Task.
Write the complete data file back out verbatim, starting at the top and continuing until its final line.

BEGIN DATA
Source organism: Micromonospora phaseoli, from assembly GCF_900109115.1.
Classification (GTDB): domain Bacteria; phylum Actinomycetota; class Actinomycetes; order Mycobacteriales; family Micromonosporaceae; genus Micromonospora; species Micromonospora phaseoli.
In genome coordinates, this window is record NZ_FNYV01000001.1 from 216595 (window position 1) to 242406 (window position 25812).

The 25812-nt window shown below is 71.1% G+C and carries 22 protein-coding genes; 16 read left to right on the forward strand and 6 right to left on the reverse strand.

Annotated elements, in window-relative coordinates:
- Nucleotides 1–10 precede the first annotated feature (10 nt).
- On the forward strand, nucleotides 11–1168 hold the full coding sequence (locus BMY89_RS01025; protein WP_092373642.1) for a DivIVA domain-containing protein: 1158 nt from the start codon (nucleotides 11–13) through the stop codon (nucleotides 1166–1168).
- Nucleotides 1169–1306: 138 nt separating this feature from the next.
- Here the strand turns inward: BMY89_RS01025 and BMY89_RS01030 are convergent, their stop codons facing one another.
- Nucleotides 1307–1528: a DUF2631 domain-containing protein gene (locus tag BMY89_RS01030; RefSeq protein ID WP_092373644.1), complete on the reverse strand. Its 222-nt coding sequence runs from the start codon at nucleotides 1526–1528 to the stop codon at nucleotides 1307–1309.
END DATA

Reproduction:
Source organism: Micromonospora phaseoli, from assembly GCF_900109115.1.
Classification (GTDB): domain Bacteria; phylum Actinomycetota; class Actinomycetes; order Mycobacteriales; family Micromonosporaceae; genus Micromonospora; species Micromonospora phaseoli.
In genome coordinates, this window is record NZ_FNYV01000001.1 from 216595 (window position 1) to 242406 (window position 25812).

The 25812-nt window shown below is 71.1% G+C and carries 22 protein-coding genes; 16 read left to right on the forward strand and 6 right to left on the reverse strand.

Annotated elements, in window-relative coordinates:
- Nucleotides 1–10 precede the first annotated feature (10 nt).
- On the forward strand, nucleotides 11–1168 hold the full coding sequence (locus BMY89_RS01025; protein WP_092373642.1) for a DivIVA domain-containing protein: 1158 nt from the start codon (nucleotides 11–13) through the stop codon (nucleotides 1166–1168).
- Nucleotides 1169–1306: 138 nt separating this feature from the next.
- Here the strand turns inward: BMY89_RS01025 and BMY89_RS01030 are convergent, their stop codons facing one another.
- Nucleotides 1307–1528: a DUF2631 domain-containing protein gene (locus tag BMY89_RS01030; RefSeq protein ID WP_092373644.1), complete on the reverse strand. Its 222-nt coding sequence runs from the start codon at nucleotides 1526–1528 to the stop codon at nucleotides 1307–1309.